Hold onto your seat, because this collection is eclectic, to say the least, and I have plans to make their section as stunning as possible.

I promise it'll be very nice!

Monday, October 31, 2011

Before you accuse me of being a celebrity stalker...

...judge by seeing for yourself how "Tribute to Johnny Depp" got created.

"Tribute to Johnny Depp"

You may wonder how I'm coming up with ideas for various panels. Actually, I'm coming not up with anything - THEY are. That's right: the panels pretty much design themselves.

All it takes is a bag o' beads and **pop** the lightbulb goes on in my head via remote switch from the holey little balls.

Take for example the Johnny Depp panel.

I had the gray Faux Pearls for several years, and they just sat there, waiting to be recognized for their beauty and meaning. Of course I could have made a panel incorporating these pearls, but it would just not have made the cut in the creativity department.

So when "Pirates of the Caribbean" was at its popular pinnacle, the connection between black pearls and the movies were more of a superconductor reaction than a trailer hitch hook-up.

Throw in a frequent color theme from the series, and you can easily see how gray-on-gray with some turquoise-blue and weathered wood could be just what this theme was screaming for. Consider it the best match in order to capture the overall impression of the flick.

But what would be a movie without a star? Off I went to the toy store, and the best available choice was this newer version of Capt. Jack Sparrow, complete with a "magic" black light ring that would show his skeleton when activated. Awesome!

And as in many good movies, you should throw in a little romance: in the upper left quarter is a black pearlized heart that is there for the discerning viewer for a little humor and good measure.

Curious how a panel is made? See it here >>

Sunday, October 30, 2011

Are You an Overachiever?

Congratulations - that's admirable! You're probably very disciplined in what you do and you work hard, either by choice or by default. We respect you.

If you're not a part of this elite group: you don't need to be.

In fact, the majority of humans that have ever trotted the earth are regular, run-of-the-mill guys, just like you and I. And that is by mathemathical law, as the Gauss' Bell Curve demonstrates.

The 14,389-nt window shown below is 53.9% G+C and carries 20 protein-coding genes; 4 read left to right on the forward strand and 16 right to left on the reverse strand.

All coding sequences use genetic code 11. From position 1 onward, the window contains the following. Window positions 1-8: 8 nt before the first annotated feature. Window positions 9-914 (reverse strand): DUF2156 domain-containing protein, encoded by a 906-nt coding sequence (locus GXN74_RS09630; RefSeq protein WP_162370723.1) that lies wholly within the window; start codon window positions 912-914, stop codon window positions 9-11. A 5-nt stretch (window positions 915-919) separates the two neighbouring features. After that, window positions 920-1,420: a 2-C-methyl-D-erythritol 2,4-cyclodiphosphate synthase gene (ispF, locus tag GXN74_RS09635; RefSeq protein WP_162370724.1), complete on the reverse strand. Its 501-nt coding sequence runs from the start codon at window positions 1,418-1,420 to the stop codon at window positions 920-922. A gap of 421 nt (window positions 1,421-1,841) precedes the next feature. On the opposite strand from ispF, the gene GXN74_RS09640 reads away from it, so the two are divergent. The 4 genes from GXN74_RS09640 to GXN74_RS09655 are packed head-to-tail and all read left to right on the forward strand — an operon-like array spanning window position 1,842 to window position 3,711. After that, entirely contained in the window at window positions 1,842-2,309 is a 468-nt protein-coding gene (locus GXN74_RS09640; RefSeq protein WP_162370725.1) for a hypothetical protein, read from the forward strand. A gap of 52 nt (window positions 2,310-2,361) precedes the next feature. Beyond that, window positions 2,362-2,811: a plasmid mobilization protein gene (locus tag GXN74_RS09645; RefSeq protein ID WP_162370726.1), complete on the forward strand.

So forgive yourself already for all the things you haven't accomplished - it wasn't meant to be (in a good way). Can you imagine if every single person would be a type A genius striving to win a Nobel Prize or become the next Head of a Country or perhaps a Megastar?

It wouldn't be possible, because a society of superhumans would lack their support base, seriously. They would be nothing without us self-proclaimed poor saps to join forces in order to lay the foundation for their success.

Just as you can easily observe in nature:
what would a beach be without every single grain of sand?

Or in society:
what would a democratic government be without the individuals who cast their votes?

What would life be without each atom that forms the necessary molecules?

Does the atom ask for recognition of its position? Not really (unless you're a Chemist...)

YOU, dear and cherished reader, have built yourself a life that does not feed on constant worship, recognition and adoration. You are as important as any matter that ever existed, and you are indelibly ingrained in the communal history of mankind.

But that does not mean that you shouldn't strive to be your best. Life should be a continuous desire for learning, improving, honing, re-inventing, adjusting.

Without being terribly famous, you should - nay: YOU MUST fulfill this personal obligation to yourself to become the very best that you were meant to be.

Of course you can't be good in all aspects - nobody can. Pick one or two areas that you feel passionate enough to pursue until you're bursting with pride. Whether that is your job, a hobby, a sport, parenting or helping others.

It doesn't matter. Condition yourself to bring out peak performance.

One or two areas of your life.

If you are a janitor, make sure you deliver the cleanest premises for your client. If you are a nurse, rethink the relationship with your patients and their needs. If you are a painter, take pride in attaining the neatest, most accurate finish that can be had. If you tend to gardens, don't quit until your project looks flawless. If you are a waitress, remember that your patrons don't come simply for the meal: they deserve your friendliest demeanor with considerate and pristine service.

That, and only that, will make you an overachiever of the best kind. And you can capture the joy as your accomplishments swell inside your soul.

Cherish that feeling!

And remember: every climber starts on the base of the mountain. Nobody starts mountaineering by being helicoptered to the top!

Saturday, October 29, 2011

A glimpse of a beader's work space

So this is what it looks like. It's where I sit every day. It's my "grindstone', if you will. But I LOVE it: it's familiar, it's comfy, it's home. And it lets me be productive as well as creative.

There is something to be said about stringing beads. Often, people ask me where I get the patience. Well: it takes NONE! Actually, beading is a very quick, satisfying accomplishment, with the knowledge that it only takes about 1/2 to 2 hours to create a magnificent piece of jewelry.

And it's quiet, peaceful. It bothers no-one, and every time a client gets a finished piece they're happy.

During downtime, I string beads as a hobby: the Neverending Necklace.

How much better can it get?